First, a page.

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  • Dan Rossetti

Ghosting - Part II (For Hiring Managers)

We had a spirited conversation the other day about companies who have “ghosted” candidates. Unfortunately it seems to be a very common occurrence in my industry of sports and entertainment. However, today I’m going to talk about job seekers who ghost the companies they are engaged with (yes, this does happen…I can attest to it from experience). When a job seeker ghosts your company, it can end up costing the organization quite a bit of time and costs with staring over the search to losing productivity in your OWN work responsibilities.

Sometimes there are signs when a job seeker is waffling: there never seems to be a convenient time to catch up on the phone, you sense the excitement has gone away when discussing the role, and sometimes it’s, “I need to run this location by my spouse/family” after a number of interviews.

You cannot control the behavior of all candidates who have applied but you can certainly ensure steps are taken to eliminate most of the common reasons. Some key areas to consider:


How does your interview process look?

o Is it too long? Is there too much time between job seeker interactions? The cream of the crop is not going to just sit and wait for your opportunity. They want to be “recruited” and made to feel they are the missing piece to your corporate puzzle. Provide feedback to candidates as soon as possible after the interview while it is fresh on your mind.

o Does it seem disorganized? When the candidate shows up are they waiting for the hiring manager 10-15 minutes after the stated time. Does the hiring manager walk in without the job seekers credentials? Or comes across in a “flying by the seat of their pants” style?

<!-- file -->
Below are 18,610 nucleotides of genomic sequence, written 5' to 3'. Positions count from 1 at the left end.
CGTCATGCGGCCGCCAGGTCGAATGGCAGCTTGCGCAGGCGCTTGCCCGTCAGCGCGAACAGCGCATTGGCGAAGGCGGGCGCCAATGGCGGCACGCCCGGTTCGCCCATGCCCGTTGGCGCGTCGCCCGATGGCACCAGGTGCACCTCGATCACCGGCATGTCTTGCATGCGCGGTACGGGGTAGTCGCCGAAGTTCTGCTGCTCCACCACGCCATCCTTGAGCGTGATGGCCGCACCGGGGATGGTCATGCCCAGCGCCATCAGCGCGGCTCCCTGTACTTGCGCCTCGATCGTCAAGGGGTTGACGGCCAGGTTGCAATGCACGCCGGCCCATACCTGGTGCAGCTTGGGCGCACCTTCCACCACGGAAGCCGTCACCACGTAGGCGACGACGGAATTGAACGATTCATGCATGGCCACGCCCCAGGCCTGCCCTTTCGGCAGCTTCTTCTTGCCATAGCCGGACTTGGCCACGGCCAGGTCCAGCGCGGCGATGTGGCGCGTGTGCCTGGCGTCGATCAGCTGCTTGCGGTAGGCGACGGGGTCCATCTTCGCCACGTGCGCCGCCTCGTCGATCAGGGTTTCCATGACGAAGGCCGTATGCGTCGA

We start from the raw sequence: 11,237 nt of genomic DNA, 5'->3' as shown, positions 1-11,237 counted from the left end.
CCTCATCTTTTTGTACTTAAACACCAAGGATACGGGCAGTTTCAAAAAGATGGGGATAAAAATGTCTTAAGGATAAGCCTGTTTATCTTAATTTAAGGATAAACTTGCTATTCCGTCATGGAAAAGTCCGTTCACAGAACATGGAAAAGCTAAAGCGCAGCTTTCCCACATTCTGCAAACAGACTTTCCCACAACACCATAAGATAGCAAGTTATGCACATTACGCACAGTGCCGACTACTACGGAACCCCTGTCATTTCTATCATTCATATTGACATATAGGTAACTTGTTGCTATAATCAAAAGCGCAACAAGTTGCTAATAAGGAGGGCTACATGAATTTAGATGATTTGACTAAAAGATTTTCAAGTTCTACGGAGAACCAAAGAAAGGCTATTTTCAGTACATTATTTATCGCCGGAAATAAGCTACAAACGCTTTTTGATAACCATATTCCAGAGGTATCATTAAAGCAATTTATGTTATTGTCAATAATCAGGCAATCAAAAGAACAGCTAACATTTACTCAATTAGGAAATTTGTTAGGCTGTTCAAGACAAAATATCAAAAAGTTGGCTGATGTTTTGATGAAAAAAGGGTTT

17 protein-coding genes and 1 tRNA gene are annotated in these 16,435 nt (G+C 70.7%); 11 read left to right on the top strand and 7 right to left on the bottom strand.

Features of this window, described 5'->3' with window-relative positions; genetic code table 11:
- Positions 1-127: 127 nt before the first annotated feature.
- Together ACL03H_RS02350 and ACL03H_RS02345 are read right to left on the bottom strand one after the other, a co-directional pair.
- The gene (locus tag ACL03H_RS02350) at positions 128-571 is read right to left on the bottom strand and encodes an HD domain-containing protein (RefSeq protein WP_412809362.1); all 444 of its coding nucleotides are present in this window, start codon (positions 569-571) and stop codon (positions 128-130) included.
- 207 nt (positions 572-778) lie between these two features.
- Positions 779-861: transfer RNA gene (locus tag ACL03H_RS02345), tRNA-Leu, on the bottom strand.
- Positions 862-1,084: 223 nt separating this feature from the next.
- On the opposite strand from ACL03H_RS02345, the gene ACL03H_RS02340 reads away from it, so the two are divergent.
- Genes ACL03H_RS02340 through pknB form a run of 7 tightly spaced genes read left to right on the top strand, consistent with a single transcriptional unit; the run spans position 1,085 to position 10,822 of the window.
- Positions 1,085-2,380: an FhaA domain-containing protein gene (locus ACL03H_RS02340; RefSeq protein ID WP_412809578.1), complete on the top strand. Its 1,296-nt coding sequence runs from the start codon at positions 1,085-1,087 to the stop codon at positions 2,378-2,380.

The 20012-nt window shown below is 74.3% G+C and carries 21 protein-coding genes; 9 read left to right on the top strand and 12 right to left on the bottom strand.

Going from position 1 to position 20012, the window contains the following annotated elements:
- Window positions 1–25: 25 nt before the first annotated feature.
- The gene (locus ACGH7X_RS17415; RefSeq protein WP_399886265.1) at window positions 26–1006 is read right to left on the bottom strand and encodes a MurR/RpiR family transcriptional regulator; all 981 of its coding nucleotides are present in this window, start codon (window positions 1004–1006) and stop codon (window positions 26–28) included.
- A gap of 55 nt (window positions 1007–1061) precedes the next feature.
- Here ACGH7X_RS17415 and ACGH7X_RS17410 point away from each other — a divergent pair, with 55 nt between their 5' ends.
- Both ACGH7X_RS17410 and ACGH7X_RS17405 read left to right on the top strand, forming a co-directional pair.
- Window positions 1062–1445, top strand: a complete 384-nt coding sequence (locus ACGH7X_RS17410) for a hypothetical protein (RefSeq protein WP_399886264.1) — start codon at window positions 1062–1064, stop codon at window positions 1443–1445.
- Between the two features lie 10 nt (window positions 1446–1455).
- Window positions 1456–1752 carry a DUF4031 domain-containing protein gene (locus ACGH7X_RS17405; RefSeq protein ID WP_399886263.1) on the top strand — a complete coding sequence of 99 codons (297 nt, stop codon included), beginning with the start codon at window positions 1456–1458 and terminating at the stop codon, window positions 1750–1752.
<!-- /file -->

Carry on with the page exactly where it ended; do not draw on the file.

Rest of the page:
o Are you focusing only on how the job seeker can fill the role OR are you evaluating your job from the mind of the candidate? If you have a better understanding of what the candidate is looking for you will not only address all of their concerns your chances of finding the best fit improve.

o Has your company become too dependent on technology? Sometimes, due to our busy schedules, we allow technology to do the initial work for us and we end up with a candidate pool who all had the same key words in their application. The job search process has to get back to a more personal tone to some degree. People are the most important asset a company has…treat your hiring this way.


Is your candidate communication effective?

o Are all the parties involved in the hiring on the same page? Have the parties involved in this hire spoken with one another to make sure everyone is looking for the same qualities and understands the ultimate goal of the role?

o Do you have one point person to communicate with the candidate? At the beginning of every search you should make sure who the contact for candidates will be. This doesn’t mean others in the organization might not speak with them but puts the onus on this ONE person to stay in communication. Could be HR or it could be the direct hiring manager.


Is your company living up to its stated mission statement or core beliefs?

o Is your company as advertised during the interview? If your values include Integrity or Transparency then you better make sure that is true with every interaction including the interview. As well, would everyone the candidate is interviewing with relay the same beliefs?


So, as an industry, how do we become a leader in fixing this? I know it's not going to be easy.


At the end of the day one of my commenters from Part I stated, “It comes down to common decency. People either have it or not. They will only get it once they find themselves on the other side”. Maybe they’re right…

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